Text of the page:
Paving the Way: How the Fight for the Right to Vote Led Directly to the ERA
Imagine you live in a country where you do not have rights. The Declaration of Independence states “We hold these truths to be self-evident, that all men are created equal, that they are endowed by their Creator with certain unalienable Rights, that among these are Life, Liberty and the pursuit of Happiness.-.” However, these “rights” in the Declaration of Independence did not apply to half of the population For decades women could not vote, own property, or earn their own income. It took nearly eighty years for women to earn the right to vote in 1920 through Nineteenth Amendment and the movement known as Women’s Suffrage (MindEdge, 2016). That early 20th-century activism paved the way for later feminist progress. The Women’s Suffrage Movement directly led to the advancement of women’s rights on a larger scale that went far beyond the ratification of the Nineteenth Amendment. In fact, Alice Paul was largely responsible for the advancement of the ERA. Although we have come a long way since the 1920’s, there is still much work to be done to advance true equity for women’s rights. This work includes continuing to fight for the ratification of the ERA, codifying legal protection for women’s healthcare, closing the gender pay gap, and affording parents the parental leave they need and deserve, among others.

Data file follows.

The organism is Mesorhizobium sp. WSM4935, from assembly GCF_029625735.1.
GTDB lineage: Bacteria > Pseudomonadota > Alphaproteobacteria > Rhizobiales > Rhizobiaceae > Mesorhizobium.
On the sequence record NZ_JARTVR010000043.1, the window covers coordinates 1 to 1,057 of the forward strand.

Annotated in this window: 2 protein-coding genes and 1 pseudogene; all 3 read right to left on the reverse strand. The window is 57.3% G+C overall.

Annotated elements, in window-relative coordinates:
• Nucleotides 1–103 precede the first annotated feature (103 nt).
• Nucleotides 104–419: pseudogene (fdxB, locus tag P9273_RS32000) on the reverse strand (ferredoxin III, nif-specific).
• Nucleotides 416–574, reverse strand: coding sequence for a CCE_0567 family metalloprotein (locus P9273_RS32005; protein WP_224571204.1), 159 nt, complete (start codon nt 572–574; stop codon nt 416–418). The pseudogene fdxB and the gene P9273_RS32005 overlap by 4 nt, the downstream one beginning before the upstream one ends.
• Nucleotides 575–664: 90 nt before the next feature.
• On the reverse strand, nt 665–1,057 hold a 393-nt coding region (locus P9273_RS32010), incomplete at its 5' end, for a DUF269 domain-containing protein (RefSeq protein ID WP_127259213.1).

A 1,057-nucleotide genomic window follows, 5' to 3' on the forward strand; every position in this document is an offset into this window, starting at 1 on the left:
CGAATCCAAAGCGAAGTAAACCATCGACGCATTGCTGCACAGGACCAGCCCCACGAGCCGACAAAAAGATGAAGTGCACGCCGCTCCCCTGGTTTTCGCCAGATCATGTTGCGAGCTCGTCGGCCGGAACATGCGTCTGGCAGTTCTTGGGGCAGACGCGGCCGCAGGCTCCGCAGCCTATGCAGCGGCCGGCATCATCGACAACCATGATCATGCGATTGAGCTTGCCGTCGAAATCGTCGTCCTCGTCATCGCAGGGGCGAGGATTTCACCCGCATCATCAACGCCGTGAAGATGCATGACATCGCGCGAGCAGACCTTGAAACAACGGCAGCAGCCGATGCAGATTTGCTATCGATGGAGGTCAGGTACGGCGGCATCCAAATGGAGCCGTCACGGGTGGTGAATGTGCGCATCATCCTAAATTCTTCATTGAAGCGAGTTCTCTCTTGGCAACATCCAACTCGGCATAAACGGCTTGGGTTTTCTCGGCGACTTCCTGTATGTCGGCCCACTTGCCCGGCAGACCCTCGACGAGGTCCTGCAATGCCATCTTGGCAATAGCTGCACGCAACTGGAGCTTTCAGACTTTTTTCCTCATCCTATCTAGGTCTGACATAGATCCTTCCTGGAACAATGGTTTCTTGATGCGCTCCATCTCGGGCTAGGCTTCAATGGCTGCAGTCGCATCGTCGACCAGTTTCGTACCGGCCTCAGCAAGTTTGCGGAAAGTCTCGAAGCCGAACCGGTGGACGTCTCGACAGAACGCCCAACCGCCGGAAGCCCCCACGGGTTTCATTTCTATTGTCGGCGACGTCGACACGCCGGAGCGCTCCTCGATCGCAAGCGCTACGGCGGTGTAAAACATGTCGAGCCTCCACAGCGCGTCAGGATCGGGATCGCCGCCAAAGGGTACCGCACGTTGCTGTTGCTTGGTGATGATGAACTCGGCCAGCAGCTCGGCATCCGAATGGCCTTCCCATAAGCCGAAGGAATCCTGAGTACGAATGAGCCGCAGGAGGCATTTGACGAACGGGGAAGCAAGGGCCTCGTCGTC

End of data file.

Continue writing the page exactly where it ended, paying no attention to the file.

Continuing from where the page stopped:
The fight for women’s equality began in the late !800’s when women began to demand the right to vote. What followed was a long, bloody, international fight for the right to vote that became known as the Women’s Suffrage Movement. Women’s Suffrage took hold in both Great Britain and the United States. While British Sufferagists were decidedly more militant, American women in the movement took a different approach, organizing their own women’s groups and protesting, getting the attention of politicians, and working with wealthy women to secure financial support for the cause (Johnson, 2021).
During the movement, women were unjustly arrested and jailed for protesting for their rights. During imprisonment, many activists responded by going on hunger strikes. These were often followed by periods of prisoners being released and then “fattened up” by supporters in preparations for another protest (Gunderson, 2019).
In 1920, women finally gained the right to vote with the passage of the 19th Amendment…